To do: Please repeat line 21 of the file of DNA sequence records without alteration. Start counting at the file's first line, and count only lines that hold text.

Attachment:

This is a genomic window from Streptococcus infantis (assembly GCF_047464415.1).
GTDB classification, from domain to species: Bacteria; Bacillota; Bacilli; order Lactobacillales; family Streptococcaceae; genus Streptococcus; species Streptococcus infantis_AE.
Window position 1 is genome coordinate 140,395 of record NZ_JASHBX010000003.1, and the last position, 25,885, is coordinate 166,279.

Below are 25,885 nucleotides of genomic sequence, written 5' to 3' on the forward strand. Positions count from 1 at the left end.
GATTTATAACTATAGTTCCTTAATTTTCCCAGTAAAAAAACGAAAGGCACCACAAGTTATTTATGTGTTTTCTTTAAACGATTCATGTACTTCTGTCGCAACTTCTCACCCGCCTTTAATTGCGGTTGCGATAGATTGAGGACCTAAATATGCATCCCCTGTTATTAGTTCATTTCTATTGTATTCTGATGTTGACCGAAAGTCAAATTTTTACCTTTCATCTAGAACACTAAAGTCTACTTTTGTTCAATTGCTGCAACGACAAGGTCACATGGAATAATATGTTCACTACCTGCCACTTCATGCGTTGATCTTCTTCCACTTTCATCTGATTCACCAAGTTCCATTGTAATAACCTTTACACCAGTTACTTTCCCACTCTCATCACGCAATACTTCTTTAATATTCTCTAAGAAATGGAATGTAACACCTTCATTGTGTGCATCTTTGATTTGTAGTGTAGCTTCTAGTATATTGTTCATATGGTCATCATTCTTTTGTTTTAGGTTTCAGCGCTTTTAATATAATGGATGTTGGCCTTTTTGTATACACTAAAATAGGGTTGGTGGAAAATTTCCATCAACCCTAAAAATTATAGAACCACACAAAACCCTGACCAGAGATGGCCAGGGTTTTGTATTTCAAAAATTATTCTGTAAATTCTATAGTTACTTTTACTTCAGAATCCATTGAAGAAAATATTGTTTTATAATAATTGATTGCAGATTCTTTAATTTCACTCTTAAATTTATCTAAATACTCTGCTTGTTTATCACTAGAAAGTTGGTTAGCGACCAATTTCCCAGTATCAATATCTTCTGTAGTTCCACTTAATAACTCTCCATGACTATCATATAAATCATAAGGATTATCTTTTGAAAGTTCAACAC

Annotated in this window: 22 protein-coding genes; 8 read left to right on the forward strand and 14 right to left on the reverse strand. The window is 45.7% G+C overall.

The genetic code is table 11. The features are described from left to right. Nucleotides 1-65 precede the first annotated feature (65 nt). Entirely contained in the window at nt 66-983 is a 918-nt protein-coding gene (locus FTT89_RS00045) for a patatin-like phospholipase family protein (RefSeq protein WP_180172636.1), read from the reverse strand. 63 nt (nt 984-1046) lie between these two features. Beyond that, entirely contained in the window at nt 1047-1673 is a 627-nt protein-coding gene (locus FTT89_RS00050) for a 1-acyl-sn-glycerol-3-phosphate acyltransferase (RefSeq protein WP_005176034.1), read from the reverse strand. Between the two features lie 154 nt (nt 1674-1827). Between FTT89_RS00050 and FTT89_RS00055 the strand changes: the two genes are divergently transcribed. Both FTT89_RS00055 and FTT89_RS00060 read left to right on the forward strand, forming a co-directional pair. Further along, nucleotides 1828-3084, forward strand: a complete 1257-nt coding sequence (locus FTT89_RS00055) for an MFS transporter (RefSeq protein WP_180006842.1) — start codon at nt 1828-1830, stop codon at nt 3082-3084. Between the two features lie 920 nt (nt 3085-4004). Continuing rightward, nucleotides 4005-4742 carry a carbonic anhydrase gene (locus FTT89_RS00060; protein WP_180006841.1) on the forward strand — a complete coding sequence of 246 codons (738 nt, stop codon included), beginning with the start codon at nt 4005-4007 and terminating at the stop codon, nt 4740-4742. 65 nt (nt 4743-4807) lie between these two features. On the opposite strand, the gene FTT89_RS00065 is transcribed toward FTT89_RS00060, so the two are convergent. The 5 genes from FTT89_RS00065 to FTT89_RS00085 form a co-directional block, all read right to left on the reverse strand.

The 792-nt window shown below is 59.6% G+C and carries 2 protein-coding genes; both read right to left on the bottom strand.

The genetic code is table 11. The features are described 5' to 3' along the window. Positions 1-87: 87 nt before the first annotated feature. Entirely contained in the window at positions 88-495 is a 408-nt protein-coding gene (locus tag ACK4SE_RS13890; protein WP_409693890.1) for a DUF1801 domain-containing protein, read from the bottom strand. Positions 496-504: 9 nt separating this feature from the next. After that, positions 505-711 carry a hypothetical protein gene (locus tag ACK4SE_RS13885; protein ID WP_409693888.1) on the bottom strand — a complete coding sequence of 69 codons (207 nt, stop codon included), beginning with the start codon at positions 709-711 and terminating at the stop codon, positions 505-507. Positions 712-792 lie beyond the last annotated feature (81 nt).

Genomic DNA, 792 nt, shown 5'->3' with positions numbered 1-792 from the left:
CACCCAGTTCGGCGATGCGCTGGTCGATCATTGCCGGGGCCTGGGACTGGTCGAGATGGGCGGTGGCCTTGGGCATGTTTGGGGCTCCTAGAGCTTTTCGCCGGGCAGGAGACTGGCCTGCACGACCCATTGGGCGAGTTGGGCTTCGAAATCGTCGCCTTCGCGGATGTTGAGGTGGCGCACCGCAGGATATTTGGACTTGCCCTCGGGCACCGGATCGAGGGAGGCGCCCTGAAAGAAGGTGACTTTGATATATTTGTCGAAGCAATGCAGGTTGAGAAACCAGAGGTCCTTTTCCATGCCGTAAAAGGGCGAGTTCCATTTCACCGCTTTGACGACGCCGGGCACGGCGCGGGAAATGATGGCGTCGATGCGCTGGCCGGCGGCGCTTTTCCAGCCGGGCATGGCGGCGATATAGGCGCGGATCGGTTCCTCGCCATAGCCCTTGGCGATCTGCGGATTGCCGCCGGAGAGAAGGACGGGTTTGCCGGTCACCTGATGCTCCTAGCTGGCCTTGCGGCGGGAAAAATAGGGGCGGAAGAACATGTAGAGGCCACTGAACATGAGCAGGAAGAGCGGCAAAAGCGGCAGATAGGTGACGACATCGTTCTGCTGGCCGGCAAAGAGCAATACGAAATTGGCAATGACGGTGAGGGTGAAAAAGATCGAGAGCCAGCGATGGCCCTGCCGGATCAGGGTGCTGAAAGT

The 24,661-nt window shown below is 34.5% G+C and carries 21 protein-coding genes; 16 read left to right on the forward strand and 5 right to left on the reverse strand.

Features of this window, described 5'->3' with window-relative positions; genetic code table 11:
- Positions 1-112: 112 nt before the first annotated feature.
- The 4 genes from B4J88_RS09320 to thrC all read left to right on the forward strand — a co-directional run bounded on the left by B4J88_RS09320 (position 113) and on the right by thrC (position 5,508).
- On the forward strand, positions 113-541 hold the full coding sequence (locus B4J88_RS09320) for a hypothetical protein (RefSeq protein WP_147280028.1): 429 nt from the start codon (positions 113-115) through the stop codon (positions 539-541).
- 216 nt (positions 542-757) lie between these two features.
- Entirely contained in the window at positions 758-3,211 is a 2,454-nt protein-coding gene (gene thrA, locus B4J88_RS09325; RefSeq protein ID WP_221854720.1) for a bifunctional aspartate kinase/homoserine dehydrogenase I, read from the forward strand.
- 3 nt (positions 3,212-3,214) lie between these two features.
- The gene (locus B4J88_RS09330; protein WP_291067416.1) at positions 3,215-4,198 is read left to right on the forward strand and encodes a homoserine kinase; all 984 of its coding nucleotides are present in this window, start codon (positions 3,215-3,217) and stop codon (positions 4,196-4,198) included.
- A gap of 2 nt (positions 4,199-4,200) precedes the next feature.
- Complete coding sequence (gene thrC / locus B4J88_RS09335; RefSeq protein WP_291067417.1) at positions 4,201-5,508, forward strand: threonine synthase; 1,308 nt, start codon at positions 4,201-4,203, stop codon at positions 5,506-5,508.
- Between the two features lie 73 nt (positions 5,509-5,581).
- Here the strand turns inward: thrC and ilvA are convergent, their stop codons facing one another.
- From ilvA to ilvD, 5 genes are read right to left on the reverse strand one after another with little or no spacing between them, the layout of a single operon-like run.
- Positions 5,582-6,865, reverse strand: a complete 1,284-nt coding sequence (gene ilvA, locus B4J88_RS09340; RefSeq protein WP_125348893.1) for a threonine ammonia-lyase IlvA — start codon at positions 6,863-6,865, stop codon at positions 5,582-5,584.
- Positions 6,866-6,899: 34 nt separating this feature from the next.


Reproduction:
- A gap of 2 nt (positions 4,199-4,200) precedes the next feature.